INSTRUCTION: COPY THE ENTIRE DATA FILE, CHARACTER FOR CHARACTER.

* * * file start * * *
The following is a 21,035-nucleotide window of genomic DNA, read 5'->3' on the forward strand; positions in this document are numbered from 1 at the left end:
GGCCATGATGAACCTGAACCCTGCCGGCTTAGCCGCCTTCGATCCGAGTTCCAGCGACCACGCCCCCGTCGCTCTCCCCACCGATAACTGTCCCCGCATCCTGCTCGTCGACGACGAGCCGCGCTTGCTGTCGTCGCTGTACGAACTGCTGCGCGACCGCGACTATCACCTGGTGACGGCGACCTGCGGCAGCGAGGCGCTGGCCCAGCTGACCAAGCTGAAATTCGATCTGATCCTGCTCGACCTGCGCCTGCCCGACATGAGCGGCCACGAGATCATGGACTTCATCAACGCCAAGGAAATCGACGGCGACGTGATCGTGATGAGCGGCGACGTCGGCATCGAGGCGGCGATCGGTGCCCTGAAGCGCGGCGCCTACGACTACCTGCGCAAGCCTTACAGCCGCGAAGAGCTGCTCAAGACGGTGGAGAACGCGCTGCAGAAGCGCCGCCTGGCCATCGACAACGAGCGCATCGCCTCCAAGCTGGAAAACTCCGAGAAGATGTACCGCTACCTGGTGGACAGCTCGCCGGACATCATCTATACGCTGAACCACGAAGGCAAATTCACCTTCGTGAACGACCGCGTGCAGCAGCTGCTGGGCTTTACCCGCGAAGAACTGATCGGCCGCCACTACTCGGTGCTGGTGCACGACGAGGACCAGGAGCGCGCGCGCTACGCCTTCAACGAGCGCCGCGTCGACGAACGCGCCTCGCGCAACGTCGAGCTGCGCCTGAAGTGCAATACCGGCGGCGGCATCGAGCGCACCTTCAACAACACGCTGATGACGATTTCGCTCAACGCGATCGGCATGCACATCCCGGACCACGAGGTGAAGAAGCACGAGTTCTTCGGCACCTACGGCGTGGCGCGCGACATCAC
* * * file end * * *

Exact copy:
The following is a 21,035-nucleotide window of genomic DNA, read 5'->3' on the forward strand; positions in this document are numbered from 1 at the left end:
GGCCATGATGAACCTGAACCCTGCCGGCTTAGCCGCCTTCGATCCGAGTTCCAGCGACCACGCCCCCGTCGCTCTCCCCACCGATAACTGTCCCCGCATCCTGCTCGTCGACGACGAGCCGCGCTTGCTGTCGTCGCTGTACGAACTGCTGCGCGACCGCGACTATCACCTGGTGACGGCGACCTGCGGCAGCGAGGCGCTGGCCCAGCTGACCAAGCTGAAATTCGATCTGATCCTGCTCGACCTGCGCCTGCCCGACATGAGCGGCCACGAGATCATGGACTTCATCAACGCCAAGGAAATCGACGGCGACGTGATCGTGATGAGCGGCGACGTCGGCATCGAGGCGGCGATCGGTGCCCTGAAGCGCGGCGCCTACGACTACCTGCGCAAGCCTTACAGCCGCGAAGAGCTGCTCAAGACGGTGGAGAACGCGCTGCAGAAGCGCCGCCTGGCCATCGACAACGAGCGCATCGCCTCCAAGCTGGAAAACTCCGAGAAGATGTACCGCTACCTGGTGGACAGCTCGCCGGACATCATCTATACGCTGAACCACGAAGGCAAATTCACCTTCGTGAACGACCGCGTGCAGCAGCTGCTGGGCTTTACCCGCGAAGAACTGATCGGCCGCCACTACTCGGTGCTGGTGCACGACGAGGACCAGGAGCGCGCGCGCTACGCCTTCAACGAGCGCCGCGTCGACGAACGCGCCTCGCGCAACGTCGAGCTGCGCCTGAAGTGCAATACCGGCGGCGGCATCGAGCGCACCTTCAACAACACGCTGATGACGATTTCGCTCAACGCGATCGGCATGCACATCCCGGACCACGAGGTGAAGAAGCACGAGTTCTTCGGCACCTACGGCGTGGCGCGCGACATCAC